That one can interpret this sentence different ways is an interesting feature of all written languages as well as languages which are only spoken (though it seems that more problems occur in the written language because of the time allowed for analysis and other factors). This idiomatic interference is a common problem in advertising and newspaper publishing (especially in the headlines).

    Consider the following newspaper headline during the British Faulklands war:

    "British Left Waffles on Faulklands"

    To the uninformed reader of political news, this headline tells the reader that some British prople abandoned a popular breakfast food on the Faulkland Islands in presumably mass quantities.

    However, the astute reader of British political news will know that the "British Left" refers to a political faction, and that "Waffles" is a verb which means "talks nonsense" (British) or "changes position" (American). What appears to be a verb to some is a noun toothers, and vice versa.

    Now, consider the following headline from an advertisement in a family health journal:

    "Prescription Eye Drops Off Shelf"

    Ain't English great? Beats gibberish any day.

  8. #8
    Chris 444 Lockhart
    Guest

    Re: Wrapping it up (revisited)

    reminds me of a song by Elvis Costello.. with the following lines (paraphrased because I can't remember them exactly right now)

    Those continental sisters
    Their fingers have never seen working blisters
    Oh I know they've got their problems
    How I wish I was one of them


    I have always wondered if he meant that he wished he was one of the sisters, one of their fingers, or one of their problems.

    --------------
    http://www.glitterchildren.com

  9. #9
    mike fulton
    Guest

    Re: Wrapping it up (revisited)

    That's funny!

  10. #10
    Bob Kellogg
    Guest

    Great laughs

    Thanks for putting it in perspective, folks. In that spirit, I offer these English signs that have been kicking around the Internet for a while:

    Sign in a Laundromat:
    AUTOMATIC WASHING MACHINES:
    PLEASE REMOVE ALL YOUR CLOTHES WHEN THE LIGHT GOES OUT.

    Sign in a London department store:
    BARGAIN BASEMENT UPSTAIRS.

    In an office:
    WOULD THE PERSON WHO TOOK THE STEP LADDER YESTERDAY PLEASE BRING IT BACK OR FURTHER STEPS WILL BE TAKEN.

    Outside a farm:
    HORSE MANURE 50p PER PRE-PACKED BAG, 20p DO-IT-YOURSELF.

    In an office:
    AFTER TEA BREAK STAFF SHOULD EMPTY THE TEAPOT AND STAND UPSIDE DOWN ON THE DRAINING BOARD.

    On a church door:
    THIS IS THE GATE OF HEAVEN. ENTER YE ALL BY THIS DOOR.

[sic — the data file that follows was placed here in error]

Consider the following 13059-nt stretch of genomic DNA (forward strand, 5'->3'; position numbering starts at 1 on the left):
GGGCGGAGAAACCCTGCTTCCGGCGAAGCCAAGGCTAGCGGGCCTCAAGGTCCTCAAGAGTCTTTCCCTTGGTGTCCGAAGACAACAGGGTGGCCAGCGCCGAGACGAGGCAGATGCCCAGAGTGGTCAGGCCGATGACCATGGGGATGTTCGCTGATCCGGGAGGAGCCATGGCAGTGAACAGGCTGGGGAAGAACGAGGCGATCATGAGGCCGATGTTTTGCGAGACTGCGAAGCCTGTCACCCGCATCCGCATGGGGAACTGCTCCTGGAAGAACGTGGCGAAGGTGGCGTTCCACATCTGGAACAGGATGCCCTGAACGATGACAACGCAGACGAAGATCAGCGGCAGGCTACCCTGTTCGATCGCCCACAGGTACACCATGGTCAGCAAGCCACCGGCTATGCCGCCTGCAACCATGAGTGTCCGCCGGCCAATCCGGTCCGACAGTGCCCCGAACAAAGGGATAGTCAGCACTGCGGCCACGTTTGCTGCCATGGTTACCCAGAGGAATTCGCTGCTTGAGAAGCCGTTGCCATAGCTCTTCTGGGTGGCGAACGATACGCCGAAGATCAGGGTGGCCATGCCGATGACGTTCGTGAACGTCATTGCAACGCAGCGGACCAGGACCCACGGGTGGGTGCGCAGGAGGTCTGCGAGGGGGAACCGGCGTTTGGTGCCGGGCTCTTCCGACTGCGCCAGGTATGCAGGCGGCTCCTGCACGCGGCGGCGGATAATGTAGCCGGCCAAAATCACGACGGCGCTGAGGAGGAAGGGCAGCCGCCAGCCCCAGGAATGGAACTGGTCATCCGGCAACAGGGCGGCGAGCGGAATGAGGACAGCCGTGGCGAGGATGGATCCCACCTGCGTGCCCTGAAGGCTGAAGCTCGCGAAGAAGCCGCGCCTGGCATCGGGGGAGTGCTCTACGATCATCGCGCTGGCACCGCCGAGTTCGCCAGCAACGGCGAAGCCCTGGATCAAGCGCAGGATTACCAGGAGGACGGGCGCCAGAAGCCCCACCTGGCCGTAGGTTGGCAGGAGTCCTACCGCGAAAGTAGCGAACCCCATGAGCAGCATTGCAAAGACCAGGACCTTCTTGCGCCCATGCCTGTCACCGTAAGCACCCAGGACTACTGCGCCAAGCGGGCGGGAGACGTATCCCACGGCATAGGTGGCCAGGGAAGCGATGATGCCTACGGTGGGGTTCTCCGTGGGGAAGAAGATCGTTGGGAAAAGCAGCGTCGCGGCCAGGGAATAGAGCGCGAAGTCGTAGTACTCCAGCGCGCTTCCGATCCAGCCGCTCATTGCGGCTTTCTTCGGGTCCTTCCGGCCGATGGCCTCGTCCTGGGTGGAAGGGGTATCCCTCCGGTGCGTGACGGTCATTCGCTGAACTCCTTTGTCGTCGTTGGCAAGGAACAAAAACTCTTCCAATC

(THIS DOOR IS KEPT LOCKED BECAUSE OF THE DRAFT. PLEASE USE SIDE DOOR.)

    English sign in a German cafe:
    MOTHERS, PLEASE WASH YOUR HANS BEFORE EATING.

    Sign outside a new town hall which was to be opened by the Prince of Wales:
    THE TOWN HALL IS CLOSED UNTIL OPENING.
    IT WILL REMAIN CLOSED AFTER BEING OPENED
    OPEN TOMORROW.

    Outside a photographer's studio:
    OUT TO LUNCH: IF NOT BACK BY FIVE, OUT FOR DINNER ALSO.

    Seen at the side of a Sussex road:
    SLOW CATTLE CROSSING.
    NO OVERTAKING FOR THE NEXT 100 YRS.

    Outside a disco:
    SMARTS IS THE MOST EXCLUSIVE DISCO IN TOWN. EVERYONE WELCOME

    Sign warning of quicksand:
    QUICKSAND. ANY PERSON PASSING THIS POINT WILL BE DROWNED.
    BY ORDER OF THE DISTRICT COUNCIL.

    Notice sent to residents of a Whiltshire parish:
    DUE TO INCREASING PROBLEMS WITH LETTER LOUTS AND VANDALS WE MUST ASK ANYONE WITH RELATIVES BURIED IN THE GRAVEYARD TO DO THEIR BEST TO KEEP THEM IN ORDER.

    Notice in a dry cleaner's window:
    ANYONE LEAVING THEIR GARMENTS HERE FOR MORE THAN 30 DAYS WILL BE DISPOSED OF.

    Sign on motorway garage:
    PLEASE DO NOT SMOKE NEAR OUR PETROL PUMPS.
    YOUR LIFE MAY NOT BE WORTH MUCH BUT OUR PETROL IS.

    Notice in health food shop window:
    CLOSED DUE TO ILLNESS

    Spotted in a safari park:
    ELEPHANTS PLEASE STAY IN YOUR CAR

    Seen during a conference:
    FOR ANYONE WHO HAS CHILDREN AND DOESN'T KNOW IT, THERE IS A DAY CARE ON THE FIRST FLOOR.

    Notice in a field:
    THE FARMER ALLOWS WALKERS TO CROSS THE FIELD FOR FREE, BUT THE BULL CHARGES.
    RUNNING ACROSS THIS FIELD TAKES A MAN 12 SECONDS, BULL DOES IT IN 10.

    Message on a leaflet:
    IF YOU CANNOT READ, THIS LEAFLET WILL TELL YOU HOW TO GET LESSONS.

    Sign on a repair shop door:
    WE CAN REPAIR ANYTHING.
    (PLEASE KNOCK HARD ON THE DOOR - THE BELL DOESN'T WORK)

    Spotted in a toilet in a London office block:
    TOILET OUT OF ORDER. PLEASE USE FLOOR BELOW.

    ...Bob K.